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Parashat Vayikra 5775 — 03/18/2015

Parashat Vayikra 5775 — 03/18/2015

The bulk of our first Parashah in Vayikra is the rules for the offerings made in the Temple (and in the Mishkan before the Temple was built by King Solomon, some 500 years after the Mishkan).  The question arises, what is the purpose of these offerings?  The question becomes especially fraught when we consider that most of the offerings were animals or birds, which were killed in the process, and in some cases completely burned, with no physical benefit accruing to the one making the offering.

Rambam famously answers this question by saying that since the Israelites were accustomed to making offerings, as were all idol-worshipers, Torah allows these offerings as a concession to human weakness, to wean the Jewish nation away from idolatry and to the service of Gd.  Ramban and others take strong exception to this idea.  Indeed, it is hard to understand why a document that is eternal, the blueprint of creation, and is quite terse to boot, would contain such a lengthy and detailed description of rituals that were going to be of relevance only for a fairly short period of time.  Therefore there must be intrinsic meaning in the offerings.

This discussion is of especial interest to students of Rav Kook’s teachings, as it has been widely reported that Rav Kook believes that when the Third Temple is built, there will be no more animal offerings, only grain (minchah) offerings.  This is not entirely true.  R. Morrison explains:

If our opposition to animal slaughter [for offerings] is based … on recognition of the issue’s fundamental morality, then our first step should be to outlaw the killing of animals for food, clothing and other material benefits…

 In the world’s present state, the human race is weak, both physically and morally.  The hour to protect animal life has not yet arrived.  We still need to slaughter animals for our physical needs, and human morality requires that we maintain clear boundaries to distinguish between the relative value of human and animal life.

Although it appears that animal sacrifices are a concession to human weakness, but not in the sense of Rambam.  Rather it is the generalized weakness of the generations that requires, in some way, that animals be slaughtered in order for us to approach Gd.  Now our generations are much weaker still, to the point where even the Temple service would be insufficient to bring us closer to Gd, and in fact, at the time that the Temple was destroyed, the offerings had become rote rituals, incapable of inspiring even decent behavior among the people.  Thus, the Temple was destroyed and the issue of using animals became moot.  It appears that Rav Kook did not discuss the mechanics by which animal offerings uplift the individual and the nation, because our level has fallen to a point where such discussion would not be comprehensible to us – and that is why we do not, in fact, engage in the practice any more.  At such time as Gd will restore prophecy to Israel, Rav Kook intimates that the mechanics will in fact be comprehensible, and the upliftment will in fact be there, and at that time the Temple will be rebuilt and the animal offerings will again take place.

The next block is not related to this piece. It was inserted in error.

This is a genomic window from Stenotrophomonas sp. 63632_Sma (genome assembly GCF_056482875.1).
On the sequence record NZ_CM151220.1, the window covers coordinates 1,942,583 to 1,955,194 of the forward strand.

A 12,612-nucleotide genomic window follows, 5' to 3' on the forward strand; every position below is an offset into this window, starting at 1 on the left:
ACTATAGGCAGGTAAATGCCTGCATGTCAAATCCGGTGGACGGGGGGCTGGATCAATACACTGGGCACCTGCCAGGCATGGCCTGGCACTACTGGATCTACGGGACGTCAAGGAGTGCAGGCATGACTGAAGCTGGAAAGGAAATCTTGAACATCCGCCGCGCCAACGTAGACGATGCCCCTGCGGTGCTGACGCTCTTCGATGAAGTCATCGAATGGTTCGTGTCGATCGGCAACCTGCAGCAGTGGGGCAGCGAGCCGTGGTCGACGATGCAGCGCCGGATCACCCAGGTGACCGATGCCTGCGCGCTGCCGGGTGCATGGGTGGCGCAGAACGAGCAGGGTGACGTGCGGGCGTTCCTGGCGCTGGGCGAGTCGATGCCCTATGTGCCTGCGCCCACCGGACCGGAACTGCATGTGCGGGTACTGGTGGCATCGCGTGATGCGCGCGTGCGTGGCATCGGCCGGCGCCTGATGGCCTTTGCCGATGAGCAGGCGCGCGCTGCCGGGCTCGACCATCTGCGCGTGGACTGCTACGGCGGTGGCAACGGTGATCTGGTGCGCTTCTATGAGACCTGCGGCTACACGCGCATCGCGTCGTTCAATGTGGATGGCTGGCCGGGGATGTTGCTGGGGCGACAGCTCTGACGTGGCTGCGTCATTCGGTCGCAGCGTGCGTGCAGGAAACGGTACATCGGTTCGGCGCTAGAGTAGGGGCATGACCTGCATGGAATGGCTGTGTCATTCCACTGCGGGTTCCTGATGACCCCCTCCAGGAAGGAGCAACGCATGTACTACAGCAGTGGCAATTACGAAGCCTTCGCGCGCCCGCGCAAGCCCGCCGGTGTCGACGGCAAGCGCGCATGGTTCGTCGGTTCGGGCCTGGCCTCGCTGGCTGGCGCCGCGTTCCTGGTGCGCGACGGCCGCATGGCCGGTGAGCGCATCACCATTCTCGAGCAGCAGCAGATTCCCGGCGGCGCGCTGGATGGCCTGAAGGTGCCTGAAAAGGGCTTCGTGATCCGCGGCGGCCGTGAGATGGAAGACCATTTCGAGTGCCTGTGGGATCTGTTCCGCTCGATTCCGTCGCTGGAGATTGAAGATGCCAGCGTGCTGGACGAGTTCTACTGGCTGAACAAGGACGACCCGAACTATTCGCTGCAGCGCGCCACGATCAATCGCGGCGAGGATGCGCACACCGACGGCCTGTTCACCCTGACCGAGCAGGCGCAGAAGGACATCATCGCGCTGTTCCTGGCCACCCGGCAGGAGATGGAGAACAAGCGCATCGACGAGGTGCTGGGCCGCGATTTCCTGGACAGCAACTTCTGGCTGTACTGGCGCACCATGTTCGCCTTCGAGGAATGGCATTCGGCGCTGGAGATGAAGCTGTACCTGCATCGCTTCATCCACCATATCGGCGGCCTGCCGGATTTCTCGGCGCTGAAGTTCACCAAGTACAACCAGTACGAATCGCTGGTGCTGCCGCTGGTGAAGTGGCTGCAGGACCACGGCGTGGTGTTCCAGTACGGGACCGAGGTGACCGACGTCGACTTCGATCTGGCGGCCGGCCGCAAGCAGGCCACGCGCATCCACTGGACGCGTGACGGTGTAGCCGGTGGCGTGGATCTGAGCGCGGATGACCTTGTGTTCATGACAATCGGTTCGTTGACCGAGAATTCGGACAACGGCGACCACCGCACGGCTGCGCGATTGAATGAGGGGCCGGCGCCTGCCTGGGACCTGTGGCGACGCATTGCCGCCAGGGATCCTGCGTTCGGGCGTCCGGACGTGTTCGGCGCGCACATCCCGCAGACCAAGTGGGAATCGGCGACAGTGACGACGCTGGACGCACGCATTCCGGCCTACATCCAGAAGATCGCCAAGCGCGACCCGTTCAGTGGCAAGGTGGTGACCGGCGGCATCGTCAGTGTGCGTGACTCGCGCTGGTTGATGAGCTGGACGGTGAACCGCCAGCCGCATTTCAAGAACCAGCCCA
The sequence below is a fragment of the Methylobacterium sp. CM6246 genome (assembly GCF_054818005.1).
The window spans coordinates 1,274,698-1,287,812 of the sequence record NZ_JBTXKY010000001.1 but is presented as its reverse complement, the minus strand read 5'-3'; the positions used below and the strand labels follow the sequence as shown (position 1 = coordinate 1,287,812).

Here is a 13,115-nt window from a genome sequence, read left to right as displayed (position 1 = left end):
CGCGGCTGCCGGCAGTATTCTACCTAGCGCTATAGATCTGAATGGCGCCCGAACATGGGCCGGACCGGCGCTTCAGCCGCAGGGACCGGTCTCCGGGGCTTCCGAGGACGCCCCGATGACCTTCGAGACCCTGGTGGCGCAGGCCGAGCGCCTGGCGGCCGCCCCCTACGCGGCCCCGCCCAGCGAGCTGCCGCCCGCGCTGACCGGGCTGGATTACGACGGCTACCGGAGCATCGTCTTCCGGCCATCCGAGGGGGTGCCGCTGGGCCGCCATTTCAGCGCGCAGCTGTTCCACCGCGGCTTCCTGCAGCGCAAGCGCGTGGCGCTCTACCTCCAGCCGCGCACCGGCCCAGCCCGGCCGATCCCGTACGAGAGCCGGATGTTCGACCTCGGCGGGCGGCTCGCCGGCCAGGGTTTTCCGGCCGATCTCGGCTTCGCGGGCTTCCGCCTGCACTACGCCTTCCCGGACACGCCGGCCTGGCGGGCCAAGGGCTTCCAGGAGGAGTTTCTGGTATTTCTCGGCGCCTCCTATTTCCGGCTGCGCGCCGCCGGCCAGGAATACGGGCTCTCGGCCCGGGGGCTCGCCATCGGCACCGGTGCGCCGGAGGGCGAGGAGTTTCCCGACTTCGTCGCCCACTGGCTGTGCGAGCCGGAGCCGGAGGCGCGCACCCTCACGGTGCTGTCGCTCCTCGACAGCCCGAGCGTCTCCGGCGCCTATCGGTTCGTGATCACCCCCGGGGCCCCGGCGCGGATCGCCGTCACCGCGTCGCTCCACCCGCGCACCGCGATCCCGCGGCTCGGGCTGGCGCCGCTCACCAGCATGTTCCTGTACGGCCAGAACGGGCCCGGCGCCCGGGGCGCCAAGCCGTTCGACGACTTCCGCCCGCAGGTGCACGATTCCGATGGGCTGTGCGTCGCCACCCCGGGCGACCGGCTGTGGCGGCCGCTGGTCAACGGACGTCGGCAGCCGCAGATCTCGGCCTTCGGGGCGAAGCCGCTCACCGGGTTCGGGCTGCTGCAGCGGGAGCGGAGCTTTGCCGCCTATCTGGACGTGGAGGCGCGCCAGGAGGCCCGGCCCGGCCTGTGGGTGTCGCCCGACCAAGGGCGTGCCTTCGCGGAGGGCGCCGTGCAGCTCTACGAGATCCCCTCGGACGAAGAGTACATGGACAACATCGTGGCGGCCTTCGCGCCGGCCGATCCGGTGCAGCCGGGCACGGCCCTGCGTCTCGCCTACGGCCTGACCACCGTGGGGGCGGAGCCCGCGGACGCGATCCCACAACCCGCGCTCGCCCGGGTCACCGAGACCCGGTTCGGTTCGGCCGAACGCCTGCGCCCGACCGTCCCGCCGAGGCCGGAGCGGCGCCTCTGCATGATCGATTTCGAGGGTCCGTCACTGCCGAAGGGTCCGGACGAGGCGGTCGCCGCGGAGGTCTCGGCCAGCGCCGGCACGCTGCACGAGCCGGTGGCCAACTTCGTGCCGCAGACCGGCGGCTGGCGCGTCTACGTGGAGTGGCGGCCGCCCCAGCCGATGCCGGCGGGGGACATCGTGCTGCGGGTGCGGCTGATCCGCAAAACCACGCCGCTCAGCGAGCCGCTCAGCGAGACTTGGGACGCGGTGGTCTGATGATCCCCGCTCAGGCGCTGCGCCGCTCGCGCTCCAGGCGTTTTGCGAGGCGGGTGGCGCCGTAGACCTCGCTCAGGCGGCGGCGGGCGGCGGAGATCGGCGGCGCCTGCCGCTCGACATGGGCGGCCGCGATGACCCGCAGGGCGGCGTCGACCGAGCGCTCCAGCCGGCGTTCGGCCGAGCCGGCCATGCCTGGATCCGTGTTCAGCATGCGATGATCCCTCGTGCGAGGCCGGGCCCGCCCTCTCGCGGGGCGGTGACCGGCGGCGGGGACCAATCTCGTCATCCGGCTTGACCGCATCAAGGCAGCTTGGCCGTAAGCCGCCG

But wait!  There’s more!

In the writings of the Kabbalists, we find a remarkable description of how the universe will look in the future, a world vastly changed from our current reality. … Even the animals in that future era will be different; they will advance to the level of people nowadays (Sha’ar haMitzvot of the Arizal).  Obviously, no sacrifice could be offered from such humanlike animals…. (my bold)

It is about this distant time that the Midrash (Tanchuma Emor 19; Vayikra Rabbah 9:7) makes the startling prediction, “All sacrifices will be annulled in the future.” …

In other words, the need to slaughter animals is a temporary concession to life in an incomplete world.

This obviously casts the question in a whole different light!  What does it mean that animals will advance to the level of people?  It is significant that the Talmud elsewhere (Shabbat 112b) says “If the earlier generations were like angels, we are like humans. But if they were like humans, we are like donkeys.”  This is called yeridat hadorot / degeneration of the generations, and it has been going on more or less since Adam sinned.  We know that before Adam sinned the animals were more human-like, for the serpent was able to talk, and in fact to incite Adam and Eve to sin.  And we can imagine that, just as human life will be rectified in the Messianic age, and we will return to the pre-sin state, so animal life might also be rectified.  Of course, this rectified human life will still be quite superior to animal life; nevertheless animal slaughter will still be as unthinkable as human sacrifice is today.

Our Sages tell us that there are some things about which it is best not to speculate, and this is perhaps one of them.  When prophecy is restored and the Temple is rebuilt, when our consciousness has risen to the point that we see the Divinity in everything and everyone, then there will be no more incompleteness in the world, and slaughtering animals will not only be unthinkable, it will be completely unnecessary.  May it happen speedily in our day!